Volume 4, Issue 4 (Autumn 2018)                   Iran J Neurosurg 2018, 4(4): 185-198 | Back to browse issues page


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Ramezani S, Reihanian Z, Hosseini Nejad M, Yousefzadeh-Chabok S. Neuropsychological and Neuropsychiatric Deficits Following Traumatic Brain Injury: Common Patterns and Neuropathological Mechanisms. Iran J Neurosurg. 2018; 4 (4) :185-198
URL: http://irjns.org/article-1-161-en.html
1- Neuroscience Research Center, School of Medicine, Guilan University of Medical Sciences, Rasht, Iran.; Guilan Road Trauma Research Center, Guilan University of Medical Sciences, Rasht, Iran
2- Guilan Road Trauma Research Center, Guilan University of Medical Sciences, Rasht, Iran.; Department of Neurosurgery, School of Medicine, Guilan University of Medical Sciences, Rasht, Iran
3- Department of Neurology, School of Medicine, Guilan University of Medical Sciences, Rasht, Iran
4- Guilan Road Trauma Research Center, Guilan University of Medical Sciences, Rasht, Iran
Abstract:   (348 Views)
Traumatic Brain Injury (TBI) in all degrees of injury severity mainly induces deviant cognitive, emotional and behavioral alterations that lead to their respective disorders. This brief overview strives to define the variables that determine the risk of occurrence of these disorders and to describe the common patterns of these disorders and their relevant neuropathogenetic mechanism(s). In addition, post-traumatic deficits can interact and exacerbate the probability,  persistence and severity of each variable relative to one another. Since, neural substrates and pathways further complicate these TBI sequels, identifying the neuropathogenetic basis of these deficits using human brain mapping techniques has been a milestone in the investigations of the TBI field. It has been found that TBI-induced functional disturbance of one or more specific neural networks may cause a distinct disorder. However, this matter is a topic of discussion in TBI research. Evidently, prevalent, unpleasant TBI consequences such as motivational deficits, antisocial behaviors, aggression, disability of inhibitory control and executive function are mostly associated with the disruption of neural circuits originated from separate parts of the prefrontal cortex connected to thalamic nuclei and basal ganglia. Evidence strictly emphasizes the abnormality of the Default Mode Network (DMN) either within the network or between it and other neural networks for a majority of cognitive, emotional and sleep disorders after TBI. Therefore, imbalanced neural circuits due to TBI may serve as diagnostic and prognostic biomarkers for post-traumatic neuropsychological and neuropsychiatric disorders as well as a guide for circuit-based neurotherapy.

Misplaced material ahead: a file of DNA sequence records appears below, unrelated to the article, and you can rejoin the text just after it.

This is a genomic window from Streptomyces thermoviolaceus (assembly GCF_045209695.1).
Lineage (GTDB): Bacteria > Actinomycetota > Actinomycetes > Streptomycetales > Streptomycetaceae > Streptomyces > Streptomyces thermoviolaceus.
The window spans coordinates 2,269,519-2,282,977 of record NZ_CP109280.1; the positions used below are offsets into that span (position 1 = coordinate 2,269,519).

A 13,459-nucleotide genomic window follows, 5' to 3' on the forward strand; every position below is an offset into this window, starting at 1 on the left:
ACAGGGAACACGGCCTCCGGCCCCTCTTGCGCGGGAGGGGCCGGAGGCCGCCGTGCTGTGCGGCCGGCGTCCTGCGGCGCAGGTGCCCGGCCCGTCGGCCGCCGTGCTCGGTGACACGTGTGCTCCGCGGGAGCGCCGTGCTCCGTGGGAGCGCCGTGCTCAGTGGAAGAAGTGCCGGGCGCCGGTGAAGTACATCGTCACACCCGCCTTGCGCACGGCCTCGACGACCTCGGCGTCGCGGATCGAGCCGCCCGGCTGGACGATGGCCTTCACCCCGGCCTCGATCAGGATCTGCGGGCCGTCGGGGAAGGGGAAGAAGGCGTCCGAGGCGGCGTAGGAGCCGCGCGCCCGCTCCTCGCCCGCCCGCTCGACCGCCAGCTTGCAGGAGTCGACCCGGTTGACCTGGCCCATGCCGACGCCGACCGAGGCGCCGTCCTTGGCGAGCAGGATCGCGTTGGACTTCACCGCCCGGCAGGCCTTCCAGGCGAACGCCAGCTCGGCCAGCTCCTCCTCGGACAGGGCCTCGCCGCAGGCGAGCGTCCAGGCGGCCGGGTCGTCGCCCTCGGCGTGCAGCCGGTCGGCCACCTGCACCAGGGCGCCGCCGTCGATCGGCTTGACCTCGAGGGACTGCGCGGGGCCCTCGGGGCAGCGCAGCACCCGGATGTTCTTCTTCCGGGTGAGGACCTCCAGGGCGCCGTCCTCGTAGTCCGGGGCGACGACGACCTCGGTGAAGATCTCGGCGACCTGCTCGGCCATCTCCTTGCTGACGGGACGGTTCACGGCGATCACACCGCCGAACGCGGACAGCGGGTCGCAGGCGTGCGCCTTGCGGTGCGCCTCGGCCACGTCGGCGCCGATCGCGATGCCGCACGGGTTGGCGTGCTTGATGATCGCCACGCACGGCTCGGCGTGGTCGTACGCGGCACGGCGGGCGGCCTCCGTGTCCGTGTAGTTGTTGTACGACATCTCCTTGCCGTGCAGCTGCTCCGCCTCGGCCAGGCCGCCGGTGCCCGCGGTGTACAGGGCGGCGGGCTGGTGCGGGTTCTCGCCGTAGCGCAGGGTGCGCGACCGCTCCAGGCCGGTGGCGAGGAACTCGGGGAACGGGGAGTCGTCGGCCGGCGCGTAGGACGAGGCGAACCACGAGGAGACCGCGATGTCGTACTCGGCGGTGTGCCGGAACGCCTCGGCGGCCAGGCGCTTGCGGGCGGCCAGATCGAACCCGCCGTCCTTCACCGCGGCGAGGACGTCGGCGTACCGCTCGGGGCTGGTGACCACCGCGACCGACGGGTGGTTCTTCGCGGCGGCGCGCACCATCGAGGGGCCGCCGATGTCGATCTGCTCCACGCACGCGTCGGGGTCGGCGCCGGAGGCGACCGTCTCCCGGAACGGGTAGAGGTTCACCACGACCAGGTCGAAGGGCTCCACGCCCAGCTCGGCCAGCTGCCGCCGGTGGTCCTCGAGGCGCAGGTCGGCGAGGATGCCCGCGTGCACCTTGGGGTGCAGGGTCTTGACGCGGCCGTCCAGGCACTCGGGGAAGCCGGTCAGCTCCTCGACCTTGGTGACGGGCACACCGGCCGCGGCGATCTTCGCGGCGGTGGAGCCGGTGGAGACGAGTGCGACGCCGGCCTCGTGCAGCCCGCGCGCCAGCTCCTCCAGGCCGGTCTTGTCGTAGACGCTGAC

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Type of Study: Review | Subject: Neurotrauma

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